Awakening and Breathing (AB) - SEDATION

Report
Learning Objectives
• Describe current guidelines for the management of
pain, agitation, and delirium in adult patients in the
intensive care unit
• Use validated scales to measure sedation, pain,
agitation, and delirium in critically ill patients
• Compare the benefits and limitations of available
sedatives and analgesics in the acute care,
procedural, and surgical settings
Goals for Sedation and Analgesia
•
•
•
•
•
Prevent pain and anxiety
Decrease oxygen consumption
Decrease the stress response
Patient-ventilator synchrony
Avoid adverse neurocognitive sequelae
–
–
–
–
Depression
PTSD
Dementia
Anxiety
Rotondi AJ, et al. Crit Care Med. 2002;30:746-752.
Weinert C. Curr Opin in Crit Care. 2005;11:376-380.
Kress JP, et al. Am J Respir Crit Care Med. 1996;153:1012-1018.
American College of Critical Care Medicine
Clinical practice guidelines for the sustained use of
sedatives and analgesics in the critically ill adult
• Guideline focus
– Prolonged sedation and analgesia
– Patients older than 12 years
– Patients during mechanical ventilation
• Assessment and treatment recommendations
–
–
–
–
Analgesia
Sedation
Delirium
Sleep
• Update expected in 2012
Jacobi J, et al. Crit Care Med. 2002;30:119-141.
American College of Critical Care Medicine
(ACCM) Guidelines
• Clinical practice guidelines for the sustained use of
sedatives and analgesics in the critically ill adult
• Pertains to patients older than 12 years during
mechanical ventilation
• Areas of focus
– Assessment for pain, delirium
– Physiological monitoring
– Pharmacologic tools
• Most recommendations rated as grade B or C
Jacobi J, et al. Crit Care Med. 2002;30:119-141.
Assessing Pain: FACES Scale 0–10
Other Scales
•
Behavioral Pain Scale (BPS) 3-12
–
•
Payen JF, et al. Crit Care Med. 2001;29(12):2258-2263.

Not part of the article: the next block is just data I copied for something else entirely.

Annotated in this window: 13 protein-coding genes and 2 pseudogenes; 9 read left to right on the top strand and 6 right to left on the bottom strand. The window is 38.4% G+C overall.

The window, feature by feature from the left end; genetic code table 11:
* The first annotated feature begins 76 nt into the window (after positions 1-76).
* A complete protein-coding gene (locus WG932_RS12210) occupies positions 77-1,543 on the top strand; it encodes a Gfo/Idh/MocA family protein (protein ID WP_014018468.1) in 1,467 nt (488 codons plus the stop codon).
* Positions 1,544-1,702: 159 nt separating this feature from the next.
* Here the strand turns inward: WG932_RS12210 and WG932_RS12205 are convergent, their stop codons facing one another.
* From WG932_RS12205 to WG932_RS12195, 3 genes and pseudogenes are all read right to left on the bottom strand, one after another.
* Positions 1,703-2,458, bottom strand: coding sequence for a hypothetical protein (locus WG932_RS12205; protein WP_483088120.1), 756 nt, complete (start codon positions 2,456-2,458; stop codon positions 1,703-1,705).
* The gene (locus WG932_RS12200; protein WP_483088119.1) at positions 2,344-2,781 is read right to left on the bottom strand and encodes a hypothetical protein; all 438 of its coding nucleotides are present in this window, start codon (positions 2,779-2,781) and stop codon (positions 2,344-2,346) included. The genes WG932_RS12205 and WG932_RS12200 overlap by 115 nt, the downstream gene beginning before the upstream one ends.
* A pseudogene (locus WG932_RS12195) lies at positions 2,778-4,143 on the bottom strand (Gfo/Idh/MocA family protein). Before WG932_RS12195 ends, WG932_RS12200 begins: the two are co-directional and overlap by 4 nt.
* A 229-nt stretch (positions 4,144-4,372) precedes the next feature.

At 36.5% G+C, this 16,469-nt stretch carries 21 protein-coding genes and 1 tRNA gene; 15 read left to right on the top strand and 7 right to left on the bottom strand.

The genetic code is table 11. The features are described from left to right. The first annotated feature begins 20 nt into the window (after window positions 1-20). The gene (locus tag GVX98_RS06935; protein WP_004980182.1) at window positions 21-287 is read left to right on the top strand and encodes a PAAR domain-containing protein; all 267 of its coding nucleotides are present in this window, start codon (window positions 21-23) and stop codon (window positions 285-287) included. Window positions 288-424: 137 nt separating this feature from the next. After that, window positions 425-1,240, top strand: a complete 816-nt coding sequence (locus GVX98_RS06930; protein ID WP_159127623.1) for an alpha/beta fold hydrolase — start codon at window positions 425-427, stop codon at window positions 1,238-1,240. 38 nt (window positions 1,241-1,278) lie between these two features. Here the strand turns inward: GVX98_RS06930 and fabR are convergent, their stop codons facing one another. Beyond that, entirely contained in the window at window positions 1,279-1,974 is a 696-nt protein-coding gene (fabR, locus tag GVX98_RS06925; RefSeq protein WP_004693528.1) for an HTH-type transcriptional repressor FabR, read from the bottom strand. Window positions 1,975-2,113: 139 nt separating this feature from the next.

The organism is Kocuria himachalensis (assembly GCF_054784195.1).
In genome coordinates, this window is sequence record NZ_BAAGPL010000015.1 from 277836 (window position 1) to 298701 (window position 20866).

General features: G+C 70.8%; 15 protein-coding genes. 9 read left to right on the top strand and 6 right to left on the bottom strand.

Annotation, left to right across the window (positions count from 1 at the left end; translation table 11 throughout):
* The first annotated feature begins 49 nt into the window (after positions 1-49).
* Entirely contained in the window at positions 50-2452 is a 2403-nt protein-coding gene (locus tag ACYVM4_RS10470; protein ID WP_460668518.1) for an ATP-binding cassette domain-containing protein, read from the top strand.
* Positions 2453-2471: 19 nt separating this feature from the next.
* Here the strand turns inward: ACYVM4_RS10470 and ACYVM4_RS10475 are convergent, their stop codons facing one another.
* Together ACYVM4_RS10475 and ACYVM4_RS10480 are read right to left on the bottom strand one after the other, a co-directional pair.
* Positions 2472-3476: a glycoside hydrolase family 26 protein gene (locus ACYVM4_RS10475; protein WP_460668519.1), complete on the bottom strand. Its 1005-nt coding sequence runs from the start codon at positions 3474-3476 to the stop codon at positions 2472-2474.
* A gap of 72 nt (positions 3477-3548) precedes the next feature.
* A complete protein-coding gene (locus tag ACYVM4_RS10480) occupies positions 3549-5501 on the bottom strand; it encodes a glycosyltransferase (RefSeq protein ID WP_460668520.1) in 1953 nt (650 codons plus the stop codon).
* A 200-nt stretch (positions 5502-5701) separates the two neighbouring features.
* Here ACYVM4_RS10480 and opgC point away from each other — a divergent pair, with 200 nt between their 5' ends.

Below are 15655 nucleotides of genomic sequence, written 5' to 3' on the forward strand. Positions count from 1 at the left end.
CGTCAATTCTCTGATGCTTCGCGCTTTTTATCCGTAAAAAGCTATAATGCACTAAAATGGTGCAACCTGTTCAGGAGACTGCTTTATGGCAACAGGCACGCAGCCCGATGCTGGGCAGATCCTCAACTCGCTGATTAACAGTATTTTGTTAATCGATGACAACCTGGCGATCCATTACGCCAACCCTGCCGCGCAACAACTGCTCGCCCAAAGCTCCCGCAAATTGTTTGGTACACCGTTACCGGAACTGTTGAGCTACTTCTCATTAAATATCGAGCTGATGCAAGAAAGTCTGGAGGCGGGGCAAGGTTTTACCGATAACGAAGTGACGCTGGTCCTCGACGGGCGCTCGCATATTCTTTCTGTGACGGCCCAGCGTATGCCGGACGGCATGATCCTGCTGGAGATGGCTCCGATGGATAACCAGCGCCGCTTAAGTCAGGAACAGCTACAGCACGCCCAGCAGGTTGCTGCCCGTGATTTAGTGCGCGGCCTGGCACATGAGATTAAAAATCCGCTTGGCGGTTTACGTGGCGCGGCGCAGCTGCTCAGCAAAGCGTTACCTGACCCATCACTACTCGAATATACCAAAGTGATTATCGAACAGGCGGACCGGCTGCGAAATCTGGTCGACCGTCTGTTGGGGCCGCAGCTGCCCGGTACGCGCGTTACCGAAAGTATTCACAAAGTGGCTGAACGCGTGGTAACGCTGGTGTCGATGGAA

Critical Care Pain Observation Tool 0-8
–
Gélinas C, et al. Am J Crit Care. 2006;15:420-427.
Wong DL, et al. Wong’s Essentials of Pediatric Nursing. 6th ed.
St. Louis, MO: Mosby, Inc; 2001. p.1301.
Managing Pain in the ICU: Opioids
Clinical Effects
Adverse Effects
• Respiratory depression
• Analgesia
• Sedation
• Hypotension
• Bradycardia
• Constipation
• Tolerance
Fentanyl
• Withdrawal symptoms
• Hormonal changes
Morphine
Remifentanil
Benyamin R, et al. Pain Physician. 2008;11(2 Suppl):S105-120.
What Is the ABCDE Bundle?
We Need Coordinated Care
• Many tasks and demands on critical care staff
• Great need to align and support the people,
processes, and technology already in ICUs
• ABCDE bundle is multicomponent,
interdependent, and designed to:
– Improve clinical team collaboration
– Standardize care processes
– Break the cycle of oversedation and prolonged
ventilation
Vasilevskis EE, et al. Chest. 2010;138(5):1224-1233.
What Is the ABCDE Bundle?
Awakening and Breathing Trial coordination
Coordination/Choice of Sedation
Delirium Monitoring and Management
Early Mobility
Vasilevskis EE, et al. Chest. 2010;138(5):1224-1233.
ABCDE
Awakening
Breathing
Coordination/Choice of Sedation
Delirium Monitoring and Management
Early Mobilization
ICU Sedation: The Balancing Act
Patient Comfort
and Ventilatory Optimization
Oversedation
Undersedation
• Patient recall
• Device removal
• Ineffectual mechanical ventilation
• Initiation of neuromuscular blockade
• Myocardial or cerebral ischemia
• Decreased family satisfaction w/ care
Jacobi J, et al. Crit Care Med. 2002;30:119-141.
G
O
A
L
• Prolonged mechanical ventilation
• Increase length of stay
• Increased risk of complications
- Ventilator-associated pneumonia
• Increased diagnostic testing
• Inability to evaluate for delirium
Improper Sedation
30.6%
•
Continuous sedation carries the risks
associated with oversedation and may
increase the duration of mechanical
ventilation (MV)1
•
MV patients accrue significantly more
cost during their ICU stay than non-MV
patients2
15.4%
– $31,574 versus $12,931, P < 0.001
54.0%
•
Sedation should be titrated to achieve a
cooperative patient and daily wake-up,
a JC requirement1,2
Undersedated3
Oversedated
On Target
1. Kress JP, et al. N Engl J Med. 2000;342:1471-1477.
2. Dasta JF, et al. Crit Care Med. 2005;33:1266-1271.
3. Kaplan LJ, Bailey H. Crit Care. 2000;4(suppl 1):P190.
Assessing Agitation and Sedation
• Sedation-Agitation Scale (SAS)
– Riker RR, et al. Crit Care Med. 1999;27:1325-1329.
– Brandl K, et al. Pharmacotherapy. 2001;21:431-436.
• Richmond Agitation-Sedation Scale (RASS)
– Sessler CN, et al. Am J Respir Crit Care Med.
2002;166(10):1338-1344.
– Ely EW, et al. JAMA. 2003;289:2983-2991.
Systematic Implementation of Pain and
Sedation Tools: Montpellier France
Post implemenation n = 130
80
Incidence of pain or agitation (%)
P < 0.01
70
Significant Patient
Characteristics/Metrics/Outcomes
Control n = 100
Pre
Post
P-value
Mechanical
Ventilation, hrs*
120
65
0.01